How women chefs are changing the culinary landscape.
Article By Maria Benardis, Estiator Magazine, December 2019
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It’s ironic that, historically, women have been told their place is in the kitchen, yet when you take a look at the restaurant industry, it has been long dominated by male chefs. So much so that Bloomberg News recently observed that it’s “easier for a woman to become a CEO…. than a head chef.” I recently spoke to Joanna James, who is a director, producer, and writer based in Manhattan. Her documentary A Fine Line explores why less than 7 percent of restaurants in the United States are led by female chefs (according to 2014 Bloomberg study).
A Fine Line began as a love letter to her mom, chronicling the difficulties Val James overcame—from finding bank loans to babysitters—as she established her own restaurant in the early 1990s in central Massachusetts. Eventually the documentary grew into a much bigger story filled with dozens of additional voices from across the industry. “For the longest time,” says James, “women were elbowed out of the professional kitchen with a false narrative, suggesting women wouldn’t want to deal with long hours and physically demanding work, and that the kitchen simply was no place for a woman.”
All of this, she notes, while women have traditionally had the central role in the kitchen and inspired many of the greatest male chefs. “If you watch A Fine Line or frequent amazing restaurants owned or led by female chefs and restaurateurs, you simply know there are plenty of women in the industry, proving that the false reasoning doesn’t apply,” she says. “The truth is that for the longest time, the kitchen culture was militaristic, obnoxious, and full of hazing and led to a setting conducive to drinking, drugs, harassment, and poor mental health,” she insists. “Thankfully, this type of disrespectful environment is more and more looked down upon today, mostly because employers have figured out that they cannot hire and retain staff like that.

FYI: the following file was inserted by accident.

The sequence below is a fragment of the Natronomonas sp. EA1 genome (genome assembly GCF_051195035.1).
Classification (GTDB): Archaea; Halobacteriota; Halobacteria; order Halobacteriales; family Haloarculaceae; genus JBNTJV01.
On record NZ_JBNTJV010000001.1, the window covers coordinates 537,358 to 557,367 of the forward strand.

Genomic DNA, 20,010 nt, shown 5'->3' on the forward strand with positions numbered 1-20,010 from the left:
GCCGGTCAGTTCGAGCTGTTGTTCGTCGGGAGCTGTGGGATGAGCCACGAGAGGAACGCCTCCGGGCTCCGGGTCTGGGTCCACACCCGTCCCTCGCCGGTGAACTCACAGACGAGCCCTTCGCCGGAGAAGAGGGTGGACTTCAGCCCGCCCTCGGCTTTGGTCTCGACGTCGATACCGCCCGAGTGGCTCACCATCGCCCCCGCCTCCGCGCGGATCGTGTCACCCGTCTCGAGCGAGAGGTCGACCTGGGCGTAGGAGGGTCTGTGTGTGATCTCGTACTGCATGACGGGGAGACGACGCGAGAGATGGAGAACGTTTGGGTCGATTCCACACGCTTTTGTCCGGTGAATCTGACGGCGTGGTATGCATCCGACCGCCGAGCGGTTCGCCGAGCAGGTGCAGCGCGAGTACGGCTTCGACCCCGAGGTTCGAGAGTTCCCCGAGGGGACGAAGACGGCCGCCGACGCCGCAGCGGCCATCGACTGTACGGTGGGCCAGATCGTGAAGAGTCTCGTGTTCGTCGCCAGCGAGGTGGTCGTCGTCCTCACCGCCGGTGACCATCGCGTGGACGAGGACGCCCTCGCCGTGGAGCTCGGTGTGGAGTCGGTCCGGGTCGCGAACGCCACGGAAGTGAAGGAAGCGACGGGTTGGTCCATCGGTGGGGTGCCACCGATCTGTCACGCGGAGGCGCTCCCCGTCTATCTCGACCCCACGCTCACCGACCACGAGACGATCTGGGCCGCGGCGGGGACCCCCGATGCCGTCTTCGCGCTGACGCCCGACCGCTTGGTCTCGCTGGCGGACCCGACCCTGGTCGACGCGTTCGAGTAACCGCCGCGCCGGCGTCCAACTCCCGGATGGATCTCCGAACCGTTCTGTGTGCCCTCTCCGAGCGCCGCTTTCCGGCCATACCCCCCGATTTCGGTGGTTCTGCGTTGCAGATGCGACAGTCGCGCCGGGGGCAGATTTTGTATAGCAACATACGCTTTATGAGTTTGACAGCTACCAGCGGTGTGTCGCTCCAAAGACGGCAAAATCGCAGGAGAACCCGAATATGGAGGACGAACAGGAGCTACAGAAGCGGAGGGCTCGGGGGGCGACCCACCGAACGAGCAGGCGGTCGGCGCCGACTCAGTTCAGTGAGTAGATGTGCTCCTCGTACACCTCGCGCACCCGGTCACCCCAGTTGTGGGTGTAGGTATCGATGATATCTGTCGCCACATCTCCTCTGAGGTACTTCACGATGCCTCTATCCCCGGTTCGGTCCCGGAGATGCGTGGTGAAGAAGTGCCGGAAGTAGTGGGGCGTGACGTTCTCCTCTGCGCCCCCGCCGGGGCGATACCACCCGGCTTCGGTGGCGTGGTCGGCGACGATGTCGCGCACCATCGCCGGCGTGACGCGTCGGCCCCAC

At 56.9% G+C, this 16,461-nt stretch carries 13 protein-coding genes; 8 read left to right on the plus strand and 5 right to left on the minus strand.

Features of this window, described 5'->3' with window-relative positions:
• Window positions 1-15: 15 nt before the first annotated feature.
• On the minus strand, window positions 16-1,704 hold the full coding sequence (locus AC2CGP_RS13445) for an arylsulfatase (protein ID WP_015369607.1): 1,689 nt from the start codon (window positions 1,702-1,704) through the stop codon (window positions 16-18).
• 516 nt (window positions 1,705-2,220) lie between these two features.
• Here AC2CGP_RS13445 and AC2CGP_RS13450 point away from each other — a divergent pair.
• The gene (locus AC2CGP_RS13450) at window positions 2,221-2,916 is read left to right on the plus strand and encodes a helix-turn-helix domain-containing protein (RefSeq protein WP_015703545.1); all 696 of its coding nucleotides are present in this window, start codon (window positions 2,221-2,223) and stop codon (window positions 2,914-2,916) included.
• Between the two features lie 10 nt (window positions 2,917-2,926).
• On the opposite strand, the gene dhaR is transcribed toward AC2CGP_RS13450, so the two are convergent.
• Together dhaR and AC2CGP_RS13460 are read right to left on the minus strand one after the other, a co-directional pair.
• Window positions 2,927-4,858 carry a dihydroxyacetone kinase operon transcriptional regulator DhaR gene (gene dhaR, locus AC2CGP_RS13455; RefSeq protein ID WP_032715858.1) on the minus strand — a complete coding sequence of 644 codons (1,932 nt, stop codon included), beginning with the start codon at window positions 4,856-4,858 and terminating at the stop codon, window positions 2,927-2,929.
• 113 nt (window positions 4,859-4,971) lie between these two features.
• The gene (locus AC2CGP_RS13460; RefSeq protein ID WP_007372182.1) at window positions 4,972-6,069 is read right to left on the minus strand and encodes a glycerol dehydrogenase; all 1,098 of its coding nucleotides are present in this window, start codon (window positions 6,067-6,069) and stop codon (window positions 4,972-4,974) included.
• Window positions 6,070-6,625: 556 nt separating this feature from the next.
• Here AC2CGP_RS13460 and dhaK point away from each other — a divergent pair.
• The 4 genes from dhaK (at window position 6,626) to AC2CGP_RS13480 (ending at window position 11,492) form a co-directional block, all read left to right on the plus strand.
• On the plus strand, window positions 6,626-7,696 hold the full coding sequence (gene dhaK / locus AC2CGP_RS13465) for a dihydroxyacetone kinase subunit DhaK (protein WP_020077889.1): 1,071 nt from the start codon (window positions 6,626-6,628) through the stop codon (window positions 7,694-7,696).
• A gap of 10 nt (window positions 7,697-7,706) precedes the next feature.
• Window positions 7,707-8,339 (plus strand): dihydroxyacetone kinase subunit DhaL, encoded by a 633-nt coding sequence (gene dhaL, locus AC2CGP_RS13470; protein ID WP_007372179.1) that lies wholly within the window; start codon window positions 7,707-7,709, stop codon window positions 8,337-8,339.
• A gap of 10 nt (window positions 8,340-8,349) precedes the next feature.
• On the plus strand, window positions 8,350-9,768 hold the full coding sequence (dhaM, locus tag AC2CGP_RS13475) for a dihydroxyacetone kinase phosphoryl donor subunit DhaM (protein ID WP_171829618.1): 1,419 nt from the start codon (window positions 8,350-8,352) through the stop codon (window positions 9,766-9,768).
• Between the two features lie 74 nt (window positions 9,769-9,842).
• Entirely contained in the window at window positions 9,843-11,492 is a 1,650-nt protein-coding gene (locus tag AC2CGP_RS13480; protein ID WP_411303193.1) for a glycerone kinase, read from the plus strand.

This has made room for not just more women but also men who want to elevate their craft and career, versus move from gig to gig. So better work practices are happening from flexible scheduling, paid family leave, zero tolerance, and fair wage. The culture is transforming, in large part because more women are at the helm enforcing these better business practices,” says James. At the forefront of that transformation have been a number of women chef pioneers who have shattered that glass ceiling, including some Greek American women who have done so on a national and international level.
The article features conversations with:
Cat Cora is a world-renowned celebrity chef, restaurateur, TV host and personality, actress, avid philanthropist, health and fitness expert, lifestyle entrepreneur, and proud mother of six sons. The Jackson, Mississippi, native made TV history in 2005, when she became the first female Iron Chef on Food Network’s Iron Chef America. Since then, she has broken barriers, becoming one of the first females to dominate the historically male culinary industry.
Diane Kochilias’s greatest influence is her dad, a cook whose food was “amazing” and left her with many exceptional childhood memories. A public figure, Kochilas is the host, creator, and co-producer of My Greek Table, a cooking-travel series on public television broadcast to 95% of the homes in the U.S. and Canada, as well as in Greece and, soon, in Australia. She has authored 18 books in English and Greek on Greek and Mediterranean cooking, among them a few IACP award winners. She also owns and operates The Glorious Greek Kitchen, on Ikaria and throughout Greece, offering cooking and living-well seminars
on the “Blue Zone” island, while conducting culinary and rebetiko walking tours of Athens, as well as food and culture weekends in Nemea and Nafplion. When asked what inspired her to enter the food business, she responds heartily with a Zorba-esque declaration: “I am Greek!” she says, “and that about says it all.
Valerie James, more fondly known as Val, has been the sole owner and operator of Val’s Restaurant in Holden, Massachusetts, since 1991. The restaurant started as a small storefront pizzeria and is today a full-fledged restaurant with two lounges, function room, and patio. Being raised in the restaurant industry and then being told she couldn’t own her own restaurant, James decided as a single mother she was going to find a way to make her dream come true. That is why mentorship and giving back to the community she has been part of for 30 years matters so much to her. Today, when James isn’t expediting on the line, making her famous soups or, her favorite part, joining guests in the dining room, she enjoys running after her three granddaughters and traveling with family, bringing back inspiration to her restaurant.